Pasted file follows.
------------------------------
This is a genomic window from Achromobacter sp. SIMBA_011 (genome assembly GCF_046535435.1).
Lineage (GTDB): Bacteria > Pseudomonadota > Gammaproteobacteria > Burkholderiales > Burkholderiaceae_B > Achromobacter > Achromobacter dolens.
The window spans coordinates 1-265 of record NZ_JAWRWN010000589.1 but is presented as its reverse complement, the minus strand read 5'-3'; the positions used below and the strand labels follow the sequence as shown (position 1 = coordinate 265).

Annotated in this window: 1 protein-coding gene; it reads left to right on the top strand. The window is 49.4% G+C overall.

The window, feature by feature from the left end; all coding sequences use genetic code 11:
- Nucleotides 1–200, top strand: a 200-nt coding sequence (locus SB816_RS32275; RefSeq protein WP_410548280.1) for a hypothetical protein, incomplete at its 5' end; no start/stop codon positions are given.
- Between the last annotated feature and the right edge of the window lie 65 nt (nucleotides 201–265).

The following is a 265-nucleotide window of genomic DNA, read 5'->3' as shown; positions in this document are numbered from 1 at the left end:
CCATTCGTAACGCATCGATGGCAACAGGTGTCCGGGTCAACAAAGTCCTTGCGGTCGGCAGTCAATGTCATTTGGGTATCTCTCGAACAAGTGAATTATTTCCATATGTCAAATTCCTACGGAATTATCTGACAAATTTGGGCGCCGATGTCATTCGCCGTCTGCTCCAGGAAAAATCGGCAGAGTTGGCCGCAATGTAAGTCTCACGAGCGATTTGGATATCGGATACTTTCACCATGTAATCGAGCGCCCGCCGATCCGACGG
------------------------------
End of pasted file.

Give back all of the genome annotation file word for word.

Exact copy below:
This is a genomic window from Achromobacter sp. SIMBA_011 (genome assembly GCF_046535435.1).
Lineage (GTDB): Bacteria > Pseudomonadota > Gammaproteobacteria > Burkholderiales > Burkholderiaceae_B > Achromobacter > Achromobacter dolens.
The window spans coordinates 1-265 of record NZ_JAWRWN010000589.1 but is presented as its reverse complement, the minus strand read 5'-3'; the positions used below and the strand labels follow the sequence as shown (position 1 = coordinate 265).

Annotated in this window: 1 protein-coding gene; it reads left to right on the top strand. The window is 49.4% G+C overall.

The window, feature by feature from the left end; all coding sequences use genetic code 11:
- Nucleotides 1–200, top strand: a 200-nt coding sequence (locus SB816_RS32275; RefSeq protein WP_410548280.1) for a hypothetical protein, incomplete at its 5' end; no start/stop codon positions are given.
- Between the last annotated feature and the right edge of the window lie 65 nt (nucleotides 201–265).

The following is a 265-nucleotide window of genomic DNA, read 5'->3' as shown; positions in this document are numbered from 1 at the left end:
CCATTCGTAACGCATCGATGGCAACAGGTGTCCGGGTCAACAAAGTCCTTGCGGTCGGCAGTCAATGTCATTTGGGTATCTCTCGAACAAGTGAATTATTTCCATATGTCAAATTCCTACGGAATTATCTGACAAATTTGGGCGCCGATGTCATTCGCCGTCTGCTCCAGGAAAAATCGGCAGAGTTGGCCGCAATGTAAGTCTCACGAGCGATTTGGATATCGGATACTTTCACCATGTAATCGAGCGCCCGCCGATCCGACGG